NJ Senator-elect Ed Durr meets with Islamic leaders after anti-Muslim tweet

"Hate speech is that which leads to violence and that has to end," said Selaedin Maksut of CAIR New Jersey.
SEWELL, New Jersey (WPVI) -- The Republican state senator-elect who works as a furniture store truck driver and whose victory over New Jersey's powerful Senate president made national headlines acknowledged Wednesday how formidable the new role will be for him and added he's focused on thwarting Democratic Gov. Phil Murphy.

"I feel like I'm about to throw up," Ed Durr said during a news conference after Senate President Steve Sweeney conceded the race, when asked if there's a learning curve for him. "This is all new to me. It's all overwhelming, but I am very happy that the voters selected me. I'm going to earn that vote and I'm going to prove them right."

Durr, who drives a truck for Raymour & Flanigan, shocked the state and stunned Sweeney by coming out on top in their suburban Philadelphia district.

Sweeney conceded the contest shortly before Durr's appearance at Gloucester County Republican headquarters.

"I of course accept the results. I want to congratulate Mr. Durr and wish him the best of luck," Sweeney said during a speech at the statehouse complex Wednesday.

Sweeney said his loss to Durr was the result of overwhelming GOP turnout in his suburban, politically split district. Sweeney lost by about 2,000 votes after spending about $305,000 on his campaign.

SEE ALSO: New Jersey GOP newcomer Ed Durr under fire for past social media posts
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"Ed is a passionate guy. He was a little bit of a keyboard warrior at the time," said the Gloucester County GOP chairwoman.



"It was a red wave," Sweeney said.

Durr said the victory stemmed from voters upset with Murphy's COVID-19 mask mandate in schools and the early-pandemic lockdown.

He said the "secret" to his win came down to two words: "Phil Murphy."

"'The voters have spoken," Durr said. "They don't want government rule by a dangerous guy armed with a bunch of executive orders."

Murphy has called Durr, who's a strong supporter of former President Donald Trump, dangerous as well.

Durr responded to tweets he had made previously that called Islam "a false religion," compared vaccine mandates to the Holocaust and defended rioters at the Capitol.

"You get behind the keyboard, you don't see a person and you don't consider the other person," Durr said. "I just wrote something that I don't mean to offend anybody."

On Wednesday night, Durr met with local Muslim leaders for hours to discuss his past actions.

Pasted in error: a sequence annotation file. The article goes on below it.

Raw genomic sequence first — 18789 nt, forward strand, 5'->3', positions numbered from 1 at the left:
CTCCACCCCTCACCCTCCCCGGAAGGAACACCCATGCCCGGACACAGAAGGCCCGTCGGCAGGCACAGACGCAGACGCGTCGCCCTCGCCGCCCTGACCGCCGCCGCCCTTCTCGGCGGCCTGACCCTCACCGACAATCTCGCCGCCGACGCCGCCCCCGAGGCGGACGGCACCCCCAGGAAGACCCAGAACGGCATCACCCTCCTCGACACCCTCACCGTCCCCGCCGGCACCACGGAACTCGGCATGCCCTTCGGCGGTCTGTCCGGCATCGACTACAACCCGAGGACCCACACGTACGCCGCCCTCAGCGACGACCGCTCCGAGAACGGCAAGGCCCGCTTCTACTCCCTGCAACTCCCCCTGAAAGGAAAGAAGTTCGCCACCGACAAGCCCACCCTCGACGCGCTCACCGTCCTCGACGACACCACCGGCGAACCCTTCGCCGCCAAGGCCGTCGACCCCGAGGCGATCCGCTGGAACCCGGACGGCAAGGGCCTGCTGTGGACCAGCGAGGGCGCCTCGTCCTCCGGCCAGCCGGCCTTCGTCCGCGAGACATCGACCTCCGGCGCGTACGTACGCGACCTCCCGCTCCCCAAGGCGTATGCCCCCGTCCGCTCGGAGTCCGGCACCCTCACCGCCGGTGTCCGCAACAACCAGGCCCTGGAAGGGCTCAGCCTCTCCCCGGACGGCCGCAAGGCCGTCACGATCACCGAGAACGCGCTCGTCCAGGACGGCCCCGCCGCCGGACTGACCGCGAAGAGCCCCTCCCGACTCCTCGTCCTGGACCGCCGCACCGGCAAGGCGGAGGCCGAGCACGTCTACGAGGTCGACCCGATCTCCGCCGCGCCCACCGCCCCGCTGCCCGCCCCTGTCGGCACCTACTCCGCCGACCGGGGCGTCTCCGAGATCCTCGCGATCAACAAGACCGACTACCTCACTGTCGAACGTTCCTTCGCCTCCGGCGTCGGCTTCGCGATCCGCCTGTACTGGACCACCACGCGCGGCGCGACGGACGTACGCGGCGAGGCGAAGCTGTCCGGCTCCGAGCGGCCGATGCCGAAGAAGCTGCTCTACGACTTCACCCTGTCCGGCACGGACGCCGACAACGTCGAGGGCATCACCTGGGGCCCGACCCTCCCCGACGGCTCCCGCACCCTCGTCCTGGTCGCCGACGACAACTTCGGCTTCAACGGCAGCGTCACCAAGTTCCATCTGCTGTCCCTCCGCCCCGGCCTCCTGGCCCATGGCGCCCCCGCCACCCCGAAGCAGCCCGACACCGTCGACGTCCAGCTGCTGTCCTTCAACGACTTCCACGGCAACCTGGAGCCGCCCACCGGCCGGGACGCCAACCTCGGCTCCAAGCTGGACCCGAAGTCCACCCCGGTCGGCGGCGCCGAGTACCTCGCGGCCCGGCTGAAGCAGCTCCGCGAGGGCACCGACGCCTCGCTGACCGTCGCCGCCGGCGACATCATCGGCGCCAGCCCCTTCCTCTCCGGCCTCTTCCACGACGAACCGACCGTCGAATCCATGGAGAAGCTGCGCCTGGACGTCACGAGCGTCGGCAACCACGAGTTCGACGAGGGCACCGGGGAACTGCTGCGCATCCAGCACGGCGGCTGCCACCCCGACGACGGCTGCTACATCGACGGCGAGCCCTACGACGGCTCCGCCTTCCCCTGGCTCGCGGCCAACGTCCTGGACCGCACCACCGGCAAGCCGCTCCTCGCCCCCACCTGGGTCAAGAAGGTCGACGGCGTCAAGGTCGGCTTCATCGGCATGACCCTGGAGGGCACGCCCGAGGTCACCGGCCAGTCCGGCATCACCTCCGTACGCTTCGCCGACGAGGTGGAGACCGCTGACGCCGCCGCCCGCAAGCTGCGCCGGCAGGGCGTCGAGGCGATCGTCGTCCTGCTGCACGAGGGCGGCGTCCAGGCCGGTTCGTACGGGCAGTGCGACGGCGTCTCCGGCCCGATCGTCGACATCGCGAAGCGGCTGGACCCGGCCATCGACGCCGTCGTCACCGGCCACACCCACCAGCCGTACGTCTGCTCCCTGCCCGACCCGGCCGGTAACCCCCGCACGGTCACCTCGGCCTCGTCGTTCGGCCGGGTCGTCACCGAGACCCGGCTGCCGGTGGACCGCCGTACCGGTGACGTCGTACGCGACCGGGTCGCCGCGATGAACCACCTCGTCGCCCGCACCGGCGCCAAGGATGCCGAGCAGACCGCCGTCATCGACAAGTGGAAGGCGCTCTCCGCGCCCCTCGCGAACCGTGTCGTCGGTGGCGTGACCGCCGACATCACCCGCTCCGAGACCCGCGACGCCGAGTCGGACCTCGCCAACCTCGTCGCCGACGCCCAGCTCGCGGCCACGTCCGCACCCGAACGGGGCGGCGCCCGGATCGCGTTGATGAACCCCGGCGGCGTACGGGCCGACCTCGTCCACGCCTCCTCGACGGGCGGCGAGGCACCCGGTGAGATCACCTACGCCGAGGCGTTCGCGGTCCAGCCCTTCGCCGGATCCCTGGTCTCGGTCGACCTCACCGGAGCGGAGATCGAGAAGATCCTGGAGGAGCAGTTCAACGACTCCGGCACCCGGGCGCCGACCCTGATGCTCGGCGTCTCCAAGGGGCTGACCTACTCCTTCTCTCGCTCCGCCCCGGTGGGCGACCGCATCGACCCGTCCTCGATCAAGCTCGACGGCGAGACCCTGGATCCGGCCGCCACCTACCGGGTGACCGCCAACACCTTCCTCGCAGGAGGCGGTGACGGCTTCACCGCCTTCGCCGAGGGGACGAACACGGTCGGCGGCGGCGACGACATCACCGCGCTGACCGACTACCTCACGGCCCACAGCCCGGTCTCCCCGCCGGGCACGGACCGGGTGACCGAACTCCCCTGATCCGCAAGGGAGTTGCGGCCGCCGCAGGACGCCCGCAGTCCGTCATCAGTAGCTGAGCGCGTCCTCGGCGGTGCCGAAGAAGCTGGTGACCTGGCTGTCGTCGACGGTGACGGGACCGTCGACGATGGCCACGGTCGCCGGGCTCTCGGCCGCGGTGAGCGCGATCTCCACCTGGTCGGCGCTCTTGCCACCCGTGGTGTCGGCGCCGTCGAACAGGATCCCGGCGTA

"I stand against Islamophobia and all forms of hate and do commit to that," said Durr after the meeting.

As for what he was thinking when he posted the past tweets, he said he couldn't remember.

SEE ALSO: Longtime NJ Senate president loses to truck driver Ed Durr, dealing blow to Democrats

"I could not recall. I don't even remember what I had for dinner last week," said Durr.

He also alluded to the fact that he just didn't know enough about the faith.

"We got to get the sense of each other. I think that's the real key to everything. As long as you know someone it's hard to hate someone," said Durr.

Muslim leaders said progress was made.

"Hate speech is that which leads to violence and that has to end. That type of rhetoric cannot come from someone who has such a high responsibility," said Selaedin Maksut of CAIR New Jersey.

Sweeney said he won't be withdrawing from public life, although he stopped short of saying whether he would seek election to the Senate again or run for governor in 2025. He said he'll continue to focus on "the things that are important to the people of this state."

SEE ALSO: New Jersey Senate President Steve Sweeney concedes after last week's election
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New Jersey Senate President Steve Sweeney conceded Wednesday following last week's election.



"What the voters said in this election is New Jersey is a state filled with hardworking people who want to provide for their families and as leaders we need to speak directly to the concerns of all voters," he said. "I plan to keep speaking to those concerns."

His loss unfolded in a politically competitive district that includes parts of Gloucester, Cumberland and Salem counties, which split their votes between Democrats and Republicans in the presidential elections in 2016 and again in 2020.

It also coincided with boosted GOP turnout in an off-year election that saw Republicans win across the state. Durr's victory, which The Associated Press declared Thursday, netted about 3% more votes than Sweeney did in 2017 in unofficial returns.

Durr will be sworn into office in January.

The Associated Press contributed to this report.
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